Because the invention defines a ratio γ of the b and a values, one-dimensional look-up tables can be used (one for each of the “C” and the “h” coordinates), instead of the previously required two-dimensional tables. Moreover, because a one-dimensional table is used, a table with the same number of entries as the previously required two-dimensional table can yield results of much greater accuracy. For example, with respect to the aforementioned 32×32=1,024 entry table, a one-dimensional look-up table with nearly the same number of entries (n=1,000) can yield an acceptably small error for h of 10^{−5 }degrees.
In more specific aspects of the invention, the ratio γ is defined differently based on the relative values of a and b, so that in some circumstances γ=b/a and in other circumstances γ=a/b. Alternatively, γ can be consistently defined as γ=|a/b| (or |b/a|), with the look-up tables being accessed based on either γ or 1/γ depending on the size of γ. Moreover, when resolving the diagonal quadrant for C and the octant for h, special cases can be defined for particular values of a and b, so as to avoid singularities (such as arctan (90°)) and undefined conditions (such as a=b=0).
This brief summary has been provided so that the nature of the invention may be understood quickly. A more complete understanding of the invention can be obtained by reference to the following detailed description of the preferred embodiment thereof in connection with the attached drawings.
The present invention utilizes one-dimensional look-up tables for the conversion of a color data value in a rectangular color coordinate system, such as CIELab color coordinate system, to a corresponding color data value in a cylindrical or polar coordinate system, such as CIELCh coordinate system. The use of one-dimensional look-up tables for the conversion allows for precise and efficient conversion of image data, thereby conserving computing resources, such as computational processing time and memory. In one embodiment discussed below, the present invention is particularly useful in converting color image data coordinates during color management of color image data.
Turning to
Computing equipment 40 includes a computer-readable memory medium such as computer fixed disk 45 and/or floppy disk drive 44. Floppy disk drive 44 provides a means whereby computing equipment 40 can access information, such as image data, computer-executable process steps, application programs, etc. stored on removable memory media. A similar CD-ROM interface (not shown) may be provided for computing equipment 40 through which computing equipment 40 can access information stored on removable CD-ROM media.
Printer 50 is a printer, preferably a color bubble jet printer, which forms color images on a recording medium such as paper or transparencies or the like. The invention is usable with other printers, however, so long as the printer is capable of being interfaced to computing equipment 40. In addition, digital camera 60 is depicted and can be used to transfer color image data corresponding to one or more images to computing equipment 40. Of course, computing equipment 40 may acquire digital image data from other sources such as a scanner (not shown) or from a local area network or the Internet via network interface bus 80.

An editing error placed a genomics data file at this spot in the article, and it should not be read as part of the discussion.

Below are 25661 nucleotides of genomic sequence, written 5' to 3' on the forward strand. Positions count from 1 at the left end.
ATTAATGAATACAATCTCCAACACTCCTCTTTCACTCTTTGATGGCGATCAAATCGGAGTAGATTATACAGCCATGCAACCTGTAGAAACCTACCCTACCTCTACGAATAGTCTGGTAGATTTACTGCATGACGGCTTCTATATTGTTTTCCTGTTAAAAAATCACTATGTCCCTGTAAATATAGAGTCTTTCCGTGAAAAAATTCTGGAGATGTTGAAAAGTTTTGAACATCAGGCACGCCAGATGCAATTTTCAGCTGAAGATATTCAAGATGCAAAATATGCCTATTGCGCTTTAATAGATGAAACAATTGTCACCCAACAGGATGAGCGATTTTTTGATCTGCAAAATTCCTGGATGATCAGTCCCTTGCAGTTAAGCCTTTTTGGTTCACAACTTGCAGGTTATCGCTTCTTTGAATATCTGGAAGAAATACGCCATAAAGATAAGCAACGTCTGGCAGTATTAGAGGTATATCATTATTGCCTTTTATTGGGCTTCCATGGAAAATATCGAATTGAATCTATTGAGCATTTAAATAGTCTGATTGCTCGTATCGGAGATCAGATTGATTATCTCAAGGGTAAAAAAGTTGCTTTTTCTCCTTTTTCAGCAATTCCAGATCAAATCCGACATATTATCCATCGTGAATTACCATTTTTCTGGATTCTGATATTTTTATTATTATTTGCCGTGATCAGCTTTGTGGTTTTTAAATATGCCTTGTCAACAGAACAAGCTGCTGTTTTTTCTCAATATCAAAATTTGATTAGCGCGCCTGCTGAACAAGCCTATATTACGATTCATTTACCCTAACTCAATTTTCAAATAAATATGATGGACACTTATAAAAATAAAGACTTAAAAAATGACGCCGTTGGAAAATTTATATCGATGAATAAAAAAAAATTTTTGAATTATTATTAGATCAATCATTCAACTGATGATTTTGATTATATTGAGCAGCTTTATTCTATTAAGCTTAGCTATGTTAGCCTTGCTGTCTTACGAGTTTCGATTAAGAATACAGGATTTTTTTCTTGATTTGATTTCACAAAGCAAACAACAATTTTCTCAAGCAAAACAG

Main memory 116 interfaces with computer bus 114 so as to provide RAM storage to CPU 113 during execution of software programs such as an operating system, application programs and device drivers. More specifically, CPU 113 loads computer-executable process steps from fixed disk 45, another storage device, or some other source such as a network, into a region of main memory 116. CPU 113 then executes the stored process steps from main memory 116 in order to execute software programs such as an operating system, application programs and device drivers. Data such as color images can be stored in main memory 116, where the data can be accessed by CPU 113 during the execution of computer-executable process steps which use or alter the data.
As also shown in
Color management module 145 obtains color space transform 152 from source color profile 151 which corresponds to the source device from which source image data 150 was obtained. For example, if source image data 150 is obtained from monitor 43, then monitor color profile 140 is used as source color profile 151. Typically, a standardized color profile for a given device contains a transform, such as a matrix or look-up table, which describes the transformation of color image data from the color space of the given device to a device-independent color space. For example, in the case that source image data 151 is obtained from monitor 43, then monitor color profile 140 contains a color space transform for converting from RGB, which is the color space of the monitor, to CIELab, which is a standardized device-independent color space. Color space transform 152 from source color profile 152 therefore allows source image data 150 to be converted from RGB to device-independent color space CIELab so that source image data 151 can then be converted into the color space of another output device, such as the CMYK color space for output on printer 50.